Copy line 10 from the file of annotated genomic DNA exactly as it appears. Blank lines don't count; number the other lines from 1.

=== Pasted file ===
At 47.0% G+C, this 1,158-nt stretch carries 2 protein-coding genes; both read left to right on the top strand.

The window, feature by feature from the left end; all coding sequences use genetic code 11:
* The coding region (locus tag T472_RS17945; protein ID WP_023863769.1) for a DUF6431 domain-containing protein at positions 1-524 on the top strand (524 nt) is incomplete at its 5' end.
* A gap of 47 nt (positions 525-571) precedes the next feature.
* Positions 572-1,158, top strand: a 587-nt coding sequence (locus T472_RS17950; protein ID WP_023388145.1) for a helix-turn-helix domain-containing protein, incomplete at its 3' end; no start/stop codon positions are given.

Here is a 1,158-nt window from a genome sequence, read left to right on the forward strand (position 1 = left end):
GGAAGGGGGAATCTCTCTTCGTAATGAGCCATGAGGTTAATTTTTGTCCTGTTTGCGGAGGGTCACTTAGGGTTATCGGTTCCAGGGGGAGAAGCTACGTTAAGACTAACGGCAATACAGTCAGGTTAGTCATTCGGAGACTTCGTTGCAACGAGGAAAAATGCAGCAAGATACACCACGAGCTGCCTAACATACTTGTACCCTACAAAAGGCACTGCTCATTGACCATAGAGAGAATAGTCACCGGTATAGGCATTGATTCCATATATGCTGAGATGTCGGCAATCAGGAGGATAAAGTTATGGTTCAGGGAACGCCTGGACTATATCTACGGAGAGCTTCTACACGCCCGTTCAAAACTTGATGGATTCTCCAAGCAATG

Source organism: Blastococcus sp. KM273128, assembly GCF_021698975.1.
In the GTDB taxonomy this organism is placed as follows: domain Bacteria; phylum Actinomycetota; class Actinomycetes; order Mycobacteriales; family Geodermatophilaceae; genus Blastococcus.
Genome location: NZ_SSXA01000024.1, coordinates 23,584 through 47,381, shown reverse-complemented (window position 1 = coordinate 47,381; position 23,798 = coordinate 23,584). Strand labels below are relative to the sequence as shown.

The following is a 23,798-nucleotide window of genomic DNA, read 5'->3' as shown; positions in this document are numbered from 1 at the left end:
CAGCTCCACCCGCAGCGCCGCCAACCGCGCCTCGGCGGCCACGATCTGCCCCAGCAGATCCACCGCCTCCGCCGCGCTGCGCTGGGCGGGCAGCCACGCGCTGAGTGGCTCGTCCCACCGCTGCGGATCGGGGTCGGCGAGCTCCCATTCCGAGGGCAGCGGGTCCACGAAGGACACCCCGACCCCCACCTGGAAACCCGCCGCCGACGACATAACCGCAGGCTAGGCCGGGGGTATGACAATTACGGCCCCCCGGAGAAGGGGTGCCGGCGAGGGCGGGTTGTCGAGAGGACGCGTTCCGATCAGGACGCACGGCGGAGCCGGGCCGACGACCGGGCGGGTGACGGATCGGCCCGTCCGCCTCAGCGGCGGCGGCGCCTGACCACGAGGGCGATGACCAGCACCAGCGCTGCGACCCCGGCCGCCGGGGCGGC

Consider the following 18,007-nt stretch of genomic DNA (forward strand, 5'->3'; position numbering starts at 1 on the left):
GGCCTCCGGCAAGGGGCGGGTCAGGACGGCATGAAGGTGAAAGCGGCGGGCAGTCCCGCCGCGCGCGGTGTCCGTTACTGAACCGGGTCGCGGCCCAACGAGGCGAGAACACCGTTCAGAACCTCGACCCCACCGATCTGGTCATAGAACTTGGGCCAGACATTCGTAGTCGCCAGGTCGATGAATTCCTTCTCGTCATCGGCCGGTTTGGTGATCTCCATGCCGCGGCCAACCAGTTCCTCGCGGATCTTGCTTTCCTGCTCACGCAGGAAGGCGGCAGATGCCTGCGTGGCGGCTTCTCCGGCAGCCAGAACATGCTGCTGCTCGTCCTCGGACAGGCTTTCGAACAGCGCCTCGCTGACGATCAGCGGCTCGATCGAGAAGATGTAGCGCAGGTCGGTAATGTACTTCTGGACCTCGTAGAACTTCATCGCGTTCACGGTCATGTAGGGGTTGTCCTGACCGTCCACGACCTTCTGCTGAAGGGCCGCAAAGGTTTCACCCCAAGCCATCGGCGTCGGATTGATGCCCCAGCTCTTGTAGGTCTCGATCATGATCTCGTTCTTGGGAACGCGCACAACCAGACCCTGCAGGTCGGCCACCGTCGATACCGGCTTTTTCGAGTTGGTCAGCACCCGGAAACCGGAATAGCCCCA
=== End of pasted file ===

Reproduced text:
Genome location: NZ_SSXA01000024.1, coordinates 23,584 through 47,381, shown reverse-complemented (window position 1 = coordinate 47,381; position 23,798 = coordinate 23,584). Strand labels below are relative to the sequence as shown.